To confirm that the antigenic epitopes detected by the anti-Glo-3A antibodies were specific to Glo-3, five anti-Glo-3-immunoreactive spots from the salt-soluble embryo protein fraction were excised from the 2D gel, and analyzed by mass spectrometry (LC-MS/MS) (Figure 2, panel D; numbers indicate location of spots). The spots excised were chosen as they had a wide range of Mr and pI values, and they fell outside the predicted Mr and pI values of proglobulin-3 (GenBank Accession JQ945759) (Mr 66.6 kDa and pI 8.5, as calculated using the Expasy Compute pI/Mw tool). Mass spectrometry results are summarized in Table 1. All five spots were identified as Glo-3A by interrogating the non-redundant NCBI database.

Table 1. MS/MS sequencing results of selected gel spots of salt-soluble 7S wheat globulins

Characterization of selected Glo-3-related polypeptides

To study the post-translational processing of Glo-3, three spots were analyzed with N-terminal sequencing. One sequence (Spot 1) may be N-terminally blocked because no information could be obtained, despite protein visualization after amido black staining. The N-terminal sequence of Spot 3 was determined to be SRDTFNLL, which matched the Glo-3A (GenBank Accession JQ945759) sequence starting at amino acid residue 337. Spot 4 was difficult to visualize following protein transfer and staining. As determined by N-terminal sequencing, the first two residues could not be resolved (X) and the last residue was reported as either arginine (R) or glutamic acid (E). Using arginine as the last residue, the resulting sequence XXHGDSRR matched the findings of Singh et al. [26], and the Glo-3B sequence (GenBank accession FJ439136) starting at residue 117.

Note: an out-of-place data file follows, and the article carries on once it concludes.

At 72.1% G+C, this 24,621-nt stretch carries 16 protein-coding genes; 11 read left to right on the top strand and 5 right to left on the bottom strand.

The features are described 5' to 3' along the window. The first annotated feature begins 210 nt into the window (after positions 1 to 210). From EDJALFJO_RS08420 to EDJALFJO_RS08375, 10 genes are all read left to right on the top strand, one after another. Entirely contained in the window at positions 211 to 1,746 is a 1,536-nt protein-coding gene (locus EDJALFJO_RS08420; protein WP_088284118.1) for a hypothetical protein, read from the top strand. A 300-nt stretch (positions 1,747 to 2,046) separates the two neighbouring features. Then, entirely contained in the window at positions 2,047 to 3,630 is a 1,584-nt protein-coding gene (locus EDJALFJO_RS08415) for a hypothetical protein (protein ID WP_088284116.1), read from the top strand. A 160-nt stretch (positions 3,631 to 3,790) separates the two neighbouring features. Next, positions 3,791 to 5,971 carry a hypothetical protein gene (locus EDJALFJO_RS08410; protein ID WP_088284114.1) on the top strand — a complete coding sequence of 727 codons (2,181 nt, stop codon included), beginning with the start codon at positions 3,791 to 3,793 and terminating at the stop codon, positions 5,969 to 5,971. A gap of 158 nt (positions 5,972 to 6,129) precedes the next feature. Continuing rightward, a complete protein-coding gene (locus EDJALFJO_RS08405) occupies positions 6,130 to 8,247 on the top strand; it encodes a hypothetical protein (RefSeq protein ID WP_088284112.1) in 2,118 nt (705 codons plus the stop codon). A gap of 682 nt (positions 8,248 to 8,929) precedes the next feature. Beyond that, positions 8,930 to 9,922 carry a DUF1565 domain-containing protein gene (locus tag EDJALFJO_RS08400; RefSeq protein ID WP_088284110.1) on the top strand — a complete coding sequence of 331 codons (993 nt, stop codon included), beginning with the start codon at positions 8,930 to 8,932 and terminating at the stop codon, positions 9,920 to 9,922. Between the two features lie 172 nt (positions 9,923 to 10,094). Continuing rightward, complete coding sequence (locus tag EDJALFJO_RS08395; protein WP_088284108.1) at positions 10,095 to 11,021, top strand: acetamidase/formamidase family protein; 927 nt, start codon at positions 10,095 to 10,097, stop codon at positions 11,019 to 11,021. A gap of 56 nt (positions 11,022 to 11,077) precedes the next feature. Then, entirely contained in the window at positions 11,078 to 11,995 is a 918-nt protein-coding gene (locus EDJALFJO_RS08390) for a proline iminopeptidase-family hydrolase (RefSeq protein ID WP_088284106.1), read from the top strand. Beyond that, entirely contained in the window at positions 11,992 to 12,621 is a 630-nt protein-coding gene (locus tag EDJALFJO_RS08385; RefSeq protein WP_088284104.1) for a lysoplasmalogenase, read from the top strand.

The post-translational endoproteolytic cleavage events of preproglobulin-3 that would be required to yield polypeptides with Mr and pI corresponding to the sequenced spots are summarized in Figure 3. In addition to the Mr and pI of the spots in Figure 2, panel D, the location of the MS sequenced peptides within globulin-3 (black bars), N-terminal sequence data (purple bars - when available), as well as the location of the epitopes used to generate the polyclonal anti-Glo-3A antibodies (red bars) were considered. The size and location of the signal sequence was predicted by TargetP 1.1 [27,28], (http://www.cbs.dtu.dk/services/TargetP/ webcite). Proteins from previous studies (Dupont et al., 2011 [20] and Singh et al., 2001 [26] were included to demonstrate that the methods used for the determination of the processing events in the current study are applicable to previously published findings and that our observed processing corresponds to the processing inferred in the literature. The processing of Spot 3 (Figure 3) is supported by the N-terminal sequence that matched cleavage site 3 (SRDTFNLL), as well as the MS sequenced peptide in the C-terminal vicilin domain segment, and an observed Mr 28–30 kDa and pI 6.2-7.0. Spot 3 corresponds to the cleavage of proglobulin-3A at cleavage site 3, with predicted Mr 28.6 kDa and pI 5.76. The processing of Spot 4 is supported by N-terminal sequence data that matches the previously documented cleavage site 2 (XXHGDSRR) [26]. Spot 4 corresponds to cleavage of proglobulin-3A at cleavage sites 2 and 4, with predicted Mr 35.1 kDa and pI 9.14. Spot 2 lacked N-terminal sequence data, but as with Spot 4, contained MS sequenced peptides present in the N-terminal vicilin domain segment and an observed Mr 31–35 kDa. Cleavage at both sites 1 and 3, or 2 and 4 yield products with Mr of approximately 35 kDa. However, the epitopes used for the generation of the anti‐globulin-3A antibody are present in the middle and C-terminal vicilin segments. Neither of those epitope sites are present in products created from cleavage sites 1 and 3, so therefore Spot 2 corresponds to cleavage at sites 2 and 4. Spots 1, and 5 lack N-terminal sequence data, but had MS sequenced peptides that localized to the N-terminal and C-terminal segments of the vicilin domain, and exhibited relative mobilities of 48–50 kDa (Figure 3) as well. The pI of Spot 1 was 3.0-3.5, while the pI of Spot 5 was 8.7-9.1 Both Spot 1 and Spot 5 correspond to the theoretical cleavage of preproglobulin-3A at cleavage site 2 with predicted Mr 52.1 kDa and pI 8.49.